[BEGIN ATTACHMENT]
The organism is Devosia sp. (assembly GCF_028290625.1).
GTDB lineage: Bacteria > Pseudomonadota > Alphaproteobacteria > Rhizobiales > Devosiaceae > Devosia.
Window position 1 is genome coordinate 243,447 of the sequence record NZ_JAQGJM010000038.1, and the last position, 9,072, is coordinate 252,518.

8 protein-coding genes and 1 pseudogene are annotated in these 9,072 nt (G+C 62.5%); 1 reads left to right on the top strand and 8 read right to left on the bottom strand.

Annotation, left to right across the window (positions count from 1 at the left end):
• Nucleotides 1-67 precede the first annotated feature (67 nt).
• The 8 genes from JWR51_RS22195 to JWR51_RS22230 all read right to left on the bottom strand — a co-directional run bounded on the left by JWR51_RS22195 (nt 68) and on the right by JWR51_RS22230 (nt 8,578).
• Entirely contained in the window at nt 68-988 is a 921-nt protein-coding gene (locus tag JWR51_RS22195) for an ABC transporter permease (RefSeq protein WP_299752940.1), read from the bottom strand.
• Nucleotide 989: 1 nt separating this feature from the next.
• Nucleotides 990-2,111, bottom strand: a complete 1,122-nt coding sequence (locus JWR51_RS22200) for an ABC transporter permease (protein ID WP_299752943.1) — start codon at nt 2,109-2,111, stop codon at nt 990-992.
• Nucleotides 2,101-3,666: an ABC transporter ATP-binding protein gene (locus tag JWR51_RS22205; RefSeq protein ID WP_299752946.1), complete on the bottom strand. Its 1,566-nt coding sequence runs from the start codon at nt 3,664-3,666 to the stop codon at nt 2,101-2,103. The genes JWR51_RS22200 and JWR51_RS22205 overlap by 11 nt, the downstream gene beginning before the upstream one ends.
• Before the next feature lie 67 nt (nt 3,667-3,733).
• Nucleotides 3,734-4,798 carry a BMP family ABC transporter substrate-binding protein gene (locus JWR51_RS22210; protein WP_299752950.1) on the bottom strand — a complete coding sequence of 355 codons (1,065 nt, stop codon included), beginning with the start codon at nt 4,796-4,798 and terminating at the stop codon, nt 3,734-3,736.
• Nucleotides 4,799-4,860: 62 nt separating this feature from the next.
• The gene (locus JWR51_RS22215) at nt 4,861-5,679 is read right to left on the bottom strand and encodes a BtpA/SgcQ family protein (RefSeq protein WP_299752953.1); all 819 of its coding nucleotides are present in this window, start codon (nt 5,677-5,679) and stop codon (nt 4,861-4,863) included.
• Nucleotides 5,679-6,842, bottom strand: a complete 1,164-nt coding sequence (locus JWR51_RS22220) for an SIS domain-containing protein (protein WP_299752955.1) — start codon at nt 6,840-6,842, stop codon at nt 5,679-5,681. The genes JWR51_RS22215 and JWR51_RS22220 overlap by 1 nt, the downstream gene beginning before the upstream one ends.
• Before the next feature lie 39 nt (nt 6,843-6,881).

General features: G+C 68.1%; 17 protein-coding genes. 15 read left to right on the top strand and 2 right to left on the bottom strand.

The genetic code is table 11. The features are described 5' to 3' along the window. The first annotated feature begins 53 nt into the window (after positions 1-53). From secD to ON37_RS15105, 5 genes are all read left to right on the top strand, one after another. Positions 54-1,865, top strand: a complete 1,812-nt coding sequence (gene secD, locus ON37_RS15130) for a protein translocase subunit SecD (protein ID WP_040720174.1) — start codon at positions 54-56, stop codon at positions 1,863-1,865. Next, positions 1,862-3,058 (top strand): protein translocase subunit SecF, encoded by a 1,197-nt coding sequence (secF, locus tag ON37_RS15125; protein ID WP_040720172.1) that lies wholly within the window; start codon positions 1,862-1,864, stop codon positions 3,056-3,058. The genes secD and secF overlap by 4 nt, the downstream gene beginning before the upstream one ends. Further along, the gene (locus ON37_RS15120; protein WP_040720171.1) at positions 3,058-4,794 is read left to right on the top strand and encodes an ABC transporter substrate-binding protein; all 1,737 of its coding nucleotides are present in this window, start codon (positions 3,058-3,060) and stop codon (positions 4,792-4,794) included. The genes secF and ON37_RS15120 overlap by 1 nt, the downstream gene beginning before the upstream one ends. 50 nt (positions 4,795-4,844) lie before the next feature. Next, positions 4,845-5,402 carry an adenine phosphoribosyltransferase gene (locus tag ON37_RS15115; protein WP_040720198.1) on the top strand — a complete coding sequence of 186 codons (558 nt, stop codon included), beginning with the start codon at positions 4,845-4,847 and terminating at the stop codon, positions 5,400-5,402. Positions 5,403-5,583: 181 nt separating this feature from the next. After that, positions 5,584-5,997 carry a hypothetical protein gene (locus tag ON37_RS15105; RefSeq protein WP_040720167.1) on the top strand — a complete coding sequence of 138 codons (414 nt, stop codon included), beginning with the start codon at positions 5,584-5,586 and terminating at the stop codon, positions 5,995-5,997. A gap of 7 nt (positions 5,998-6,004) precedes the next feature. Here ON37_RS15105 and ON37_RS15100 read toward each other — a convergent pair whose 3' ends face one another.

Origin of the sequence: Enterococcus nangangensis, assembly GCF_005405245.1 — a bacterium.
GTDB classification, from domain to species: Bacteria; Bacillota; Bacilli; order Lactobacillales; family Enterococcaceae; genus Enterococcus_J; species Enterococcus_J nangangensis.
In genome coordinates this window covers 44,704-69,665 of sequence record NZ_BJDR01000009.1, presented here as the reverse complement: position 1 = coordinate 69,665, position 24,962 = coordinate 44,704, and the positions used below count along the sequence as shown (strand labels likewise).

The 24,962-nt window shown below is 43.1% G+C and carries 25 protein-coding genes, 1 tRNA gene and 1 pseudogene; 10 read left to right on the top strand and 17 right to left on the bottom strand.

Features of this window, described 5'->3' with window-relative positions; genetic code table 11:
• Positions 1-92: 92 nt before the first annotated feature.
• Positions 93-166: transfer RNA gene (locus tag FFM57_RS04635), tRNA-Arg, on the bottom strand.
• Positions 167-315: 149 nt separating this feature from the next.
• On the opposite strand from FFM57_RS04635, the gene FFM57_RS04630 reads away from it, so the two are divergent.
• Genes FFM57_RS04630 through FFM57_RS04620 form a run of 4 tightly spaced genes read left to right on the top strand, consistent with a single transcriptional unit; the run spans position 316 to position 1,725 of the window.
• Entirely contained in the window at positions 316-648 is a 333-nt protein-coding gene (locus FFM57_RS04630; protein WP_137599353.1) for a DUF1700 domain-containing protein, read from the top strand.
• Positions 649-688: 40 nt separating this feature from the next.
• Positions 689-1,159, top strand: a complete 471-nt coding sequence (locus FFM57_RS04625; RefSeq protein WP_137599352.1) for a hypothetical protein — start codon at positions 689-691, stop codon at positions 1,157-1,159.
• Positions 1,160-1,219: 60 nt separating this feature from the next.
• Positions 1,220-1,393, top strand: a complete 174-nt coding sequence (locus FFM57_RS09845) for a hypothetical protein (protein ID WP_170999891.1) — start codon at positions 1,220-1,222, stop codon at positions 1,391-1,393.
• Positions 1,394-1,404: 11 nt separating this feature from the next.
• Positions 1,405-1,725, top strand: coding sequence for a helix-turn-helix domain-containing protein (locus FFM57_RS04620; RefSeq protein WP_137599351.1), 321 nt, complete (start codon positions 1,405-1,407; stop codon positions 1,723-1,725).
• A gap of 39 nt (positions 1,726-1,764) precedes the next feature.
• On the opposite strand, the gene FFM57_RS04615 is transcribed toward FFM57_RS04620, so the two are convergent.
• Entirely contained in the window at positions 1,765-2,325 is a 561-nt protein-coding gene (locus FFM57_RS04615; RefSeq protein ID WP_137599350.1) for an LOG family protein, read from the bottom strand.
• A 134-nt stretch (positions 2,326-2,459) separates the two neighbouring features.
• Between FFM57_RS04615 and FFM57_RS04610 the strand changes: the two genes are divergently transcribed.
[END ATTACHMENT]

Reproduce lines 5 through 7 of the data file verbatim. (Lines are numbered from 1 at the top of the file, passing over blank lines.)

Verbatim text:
Annotation, left to right across the window (positions count from 1 at the left end):
• Nucleotides 1-67 precede the first annotated feature (67 nt).
• The 8 genes from JWR51_RS22195 to JWR51_RS22230 all read right to left on the bottom strand — a co-directional run bounded on the left by JWR51_RS22195 (nt 68) and on the right by JWR51_RS22230 (nt 8,578).